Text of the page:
Sugar production should be reduced to increase conversion to ethanol

Contact Counsellor

Sugar production should be reduced to increase conversion to ethanol

  • The Union Minister for Road Transport and Highways has given a clarion call to the sugar factories to make a shift to conversion of sugar into ethanol while addressing the Sugar & Ethanol India Conference (SEIC) 2022.
  • It will be in line with the realities of changing times and the needs of the nation.

The Superior Economics of Ethanol

  • The Govt has issued advisory to introduce flex engines within six months
  • Govt. of India has also decided to open biofuel outlets for citizens to fill ethanol and that cars, scooters, motorcycles and rickshaws can be available on flex engine
  • If sugar factories who manufacture ethanol ,open ethanol pumps in their factories and other areas
  • This can bring in 100% ethanol-run scooters, auto rickshaws and cars and thus increase ethanol consumption, reduce pollution, bring down imports and also provide jobs to people in villages.

Flex Fuel Engine

  • It is an internal combustion engine that can run on more than one type of fuel and also a mixture.
  • Typically, a blend of petrol and ethanol or methanol is used, and the engine is capable of automatically adjusting for any ratio, because of modifications like a fuel composition sensor and suitable ECU programming.
  • These engines are capable of running on 100 percent petrol or ethanol and are already available in countries such as Brazil, USA and Canada

Uses of Ethanol

  • Ethanol can be mixed with gasoline to form different blends.
  • Indian Air force has experimented by flying a fighter jet on 100% bio-ethanol
  • Govt is exploring more ways to increase use of ethanol in aviation sector and in the Indian Air Force
  • Ethanol can be an import-substituting, cost-effective, pollution-free and indigenous solution

Ethanol blending programme in India

  • In 2001, the Centre initiated pilot projects in which 5 percent ethanol mixed gasoline was delivered to retail outlets
  • The success of field testing finally prepared the way for the January 2003 introduction of the Ethanol Mixed Petrol (EBP) Program, which allowed for the sale of 5% ethanol blended gasoline in nine states and four UTs.
  • In India, 5% of ethanol is now mixed with gasoline.
  • The Indian government has moved the deadline for 20% ethanol blending in gasoline (commonly known as E20) from 2030 to 2025.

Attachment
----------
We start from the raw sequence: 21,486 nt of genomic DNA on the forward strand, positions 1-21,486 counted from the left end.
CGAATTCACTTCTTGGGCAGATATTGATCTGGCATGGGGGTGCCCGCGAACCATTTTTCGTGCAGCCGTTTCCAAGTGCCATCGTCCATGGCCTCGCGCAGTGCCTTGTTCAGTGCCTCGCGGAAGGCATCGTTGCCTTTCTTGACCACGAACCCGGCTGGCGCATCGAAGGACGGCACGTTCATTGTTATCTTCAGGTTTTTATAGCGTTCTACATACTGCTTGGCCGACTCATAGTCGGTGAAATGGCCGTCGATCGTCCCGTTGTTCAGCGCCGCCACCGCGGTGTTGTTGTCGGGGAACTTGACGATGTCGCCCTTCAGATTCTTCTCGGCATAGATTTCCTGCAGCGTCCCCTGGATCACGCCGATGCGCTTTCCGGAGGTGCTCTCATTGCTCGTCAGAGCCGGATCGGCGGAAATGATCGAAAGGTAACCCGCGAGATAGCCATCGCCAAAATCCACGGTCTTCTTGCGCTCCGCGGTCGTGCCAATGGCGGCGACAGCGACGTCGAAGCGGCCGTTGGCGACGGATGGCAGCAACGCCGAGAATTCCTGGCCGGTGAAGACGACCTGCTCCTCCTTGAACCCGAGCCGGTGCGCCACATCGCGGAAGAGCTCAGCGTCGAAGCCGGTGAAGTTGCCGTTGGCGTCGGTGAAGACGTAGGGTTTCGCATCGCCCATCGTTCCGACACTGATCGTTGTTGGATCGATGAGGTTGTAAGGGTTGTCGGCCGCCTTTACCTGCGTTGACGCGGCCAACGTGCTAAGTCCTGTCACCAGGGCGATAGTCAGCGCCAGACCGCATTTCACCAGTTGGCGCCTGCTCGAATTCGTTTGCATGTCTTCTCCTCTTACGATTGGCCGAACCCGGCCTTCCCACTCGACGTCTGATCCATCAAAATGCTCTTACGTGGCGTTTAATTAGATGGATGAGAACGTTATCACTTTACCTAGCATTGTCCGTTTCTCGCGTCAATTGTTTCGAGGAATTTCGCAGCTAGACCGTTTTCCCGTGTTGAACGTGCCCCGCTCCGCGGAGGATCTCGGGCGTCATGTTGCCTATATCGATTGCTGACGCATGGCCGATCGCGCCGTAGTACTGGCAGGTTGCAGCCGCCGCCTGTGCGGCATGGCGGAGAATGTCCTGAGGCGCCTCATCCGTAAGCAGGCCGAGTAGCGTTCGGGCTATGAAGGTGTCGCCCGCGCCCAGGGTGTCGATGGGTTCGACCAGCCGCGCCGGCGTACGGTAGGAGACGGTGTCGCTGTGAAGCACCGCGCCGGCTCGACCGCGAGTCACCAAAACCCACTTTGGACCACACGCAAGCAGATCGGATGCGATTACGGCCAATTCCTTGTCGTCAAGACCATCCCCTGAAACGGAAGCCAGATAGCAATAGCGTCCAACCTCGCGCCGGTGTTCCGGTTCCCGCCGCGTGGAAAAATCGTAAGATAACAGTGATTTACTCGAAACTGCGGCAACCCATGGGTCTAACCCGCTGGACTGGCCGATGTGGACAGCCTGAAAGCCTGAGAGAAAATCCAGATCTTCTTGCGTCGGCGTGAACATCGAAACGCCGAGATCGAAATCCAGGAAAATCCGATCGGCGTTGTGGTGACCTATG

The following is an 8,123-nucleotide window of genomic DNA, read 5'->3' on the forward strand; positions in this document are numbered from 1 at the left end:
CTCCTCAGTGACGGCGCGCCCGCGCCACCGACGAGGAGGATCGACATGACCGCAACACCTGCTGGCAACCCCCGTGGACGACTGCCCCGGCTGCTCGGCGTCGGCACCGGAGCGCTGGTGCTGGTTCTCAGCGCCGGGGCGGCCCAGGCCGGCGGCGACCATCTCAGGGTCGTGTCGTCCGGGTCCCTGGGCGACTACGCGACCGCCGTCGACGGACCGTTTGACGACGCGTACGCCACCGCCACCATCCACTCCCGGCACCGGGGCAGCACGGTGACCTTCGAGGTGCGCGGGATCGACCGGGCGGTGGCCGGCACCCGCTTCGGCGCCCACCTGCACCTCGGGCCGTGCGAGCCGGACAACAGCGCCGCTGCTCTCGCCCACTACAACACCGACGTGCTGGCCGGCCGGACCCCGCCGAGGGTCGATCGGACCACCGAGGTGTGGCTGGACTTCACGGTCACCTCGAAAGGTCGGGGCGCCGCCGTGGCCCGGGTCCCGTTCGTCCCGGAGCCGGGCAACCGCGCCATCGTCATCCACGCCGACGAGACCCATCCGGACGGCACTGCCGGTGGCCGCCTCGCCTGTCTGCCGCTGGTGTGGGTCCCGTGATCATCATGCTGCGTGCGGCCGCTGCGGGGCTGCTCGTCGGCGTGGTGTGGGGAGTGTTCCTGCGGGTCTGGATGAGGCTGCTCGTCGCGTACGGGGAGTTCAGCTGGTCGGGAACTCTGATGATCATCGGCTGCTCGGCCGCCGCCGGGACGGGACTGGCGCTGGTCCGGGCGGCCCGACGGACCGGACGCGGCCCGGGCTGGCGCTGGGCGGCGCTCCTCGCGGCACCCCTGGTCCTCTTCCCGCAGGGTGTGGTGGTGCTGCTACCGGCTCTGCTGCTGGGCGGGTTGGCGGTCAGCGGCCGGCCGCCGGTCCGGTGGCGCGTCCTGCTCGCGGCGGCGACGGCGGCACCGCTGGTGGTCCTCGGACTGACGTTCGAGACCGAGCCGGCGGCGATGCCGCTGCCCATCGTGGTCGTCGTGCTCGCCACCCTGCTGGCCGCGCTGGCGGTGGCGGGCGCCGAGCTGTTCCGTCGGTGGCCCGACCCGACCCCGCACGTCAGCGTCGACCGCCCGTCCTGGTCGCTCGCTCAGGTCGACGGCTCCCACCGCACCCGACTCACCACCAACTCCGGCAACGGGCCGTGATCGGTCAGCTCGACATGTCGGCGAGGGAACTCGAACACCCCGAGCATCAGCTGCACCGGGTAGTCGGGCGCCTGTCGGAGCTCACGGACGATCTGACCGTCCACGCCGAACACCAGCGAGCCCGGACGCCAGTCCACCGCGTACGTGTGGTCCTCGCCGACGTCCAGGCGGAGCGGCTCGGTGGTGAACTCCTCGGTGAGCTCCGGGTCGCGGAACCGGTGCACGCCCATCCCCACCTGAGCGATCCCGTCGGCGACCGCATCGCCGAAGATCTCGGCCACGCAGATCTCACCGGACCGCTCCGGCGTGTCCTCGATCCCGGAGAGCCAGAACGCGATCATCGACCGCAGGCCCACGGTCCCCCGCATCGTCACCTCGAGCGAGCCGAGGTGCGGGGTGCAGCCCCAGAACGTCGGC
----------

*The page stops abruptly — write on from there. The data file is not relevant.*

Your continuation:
• E20 will be available in April 2023.

Associated Challenges

  • Less Output: At the moment, domestic bioethanol production is insufficient to fulfil the demand for bioethanol for blending with petrol at Indian OMCs.
  • Sugar mills, which are the primary domestic suppliers of bio-ethanol to OMCs, were only able to meet 57.6 percent of overall demand.
  • Sugar mills lack the financial resources to invest in biofuel facilities.
  • Water Footprint: While India has become one of the top producers of ethanol, it trails much behind the top producers, the United States and Brazil, in terms of water use and remains inefficient.
  • Rainwater cannot provide India's water requirements for ethanol production, and groundwater is used for drinking and other uses.
  • Sugarcane Availability: Another scarce resource affecting ethanol blending in the nation is sugarcane.
  • To reach a 20% blend rate, about one-tenth of the present net planted land must be shifted for sugarcane cultivation.
  • Any such land demand is likely to put pressure on other crops and may raise food costs.
  • Handling issues: Because ethanol is a highly flammable liquid, it necessitates mandatory safety and risk assessment procedures at all stages of manufacturing, storage, and transportation, raising the cost and risk factor.

Way Forward

  • To introduce compatible cars, the committee advises rolling out E20 material-compliant and E10 engine-tuned vehicles in April 2023, followed by production of E20-tuned engine vehicles in April 2025.
  • The Centre must investigate measures to lessen the program's reliance on sugarcane.
  • Alternative feedstock, such as agricultural waste and recycled cooking oil, enables the production of more ecologically friendly biofuels.
  • There is a need to focus on increasing non-cane ethanol contributions to the ethanol mix.
  • This may be accomplished by incentivizing both public and private parties to build second-generation ethanol plants.
  • As we move toward increased ethanol blending, rigorous monitoring and assessment of emissions changes will be required to ensure that emission reduction potential may be maximised for both regulated and uncontrolled emissions.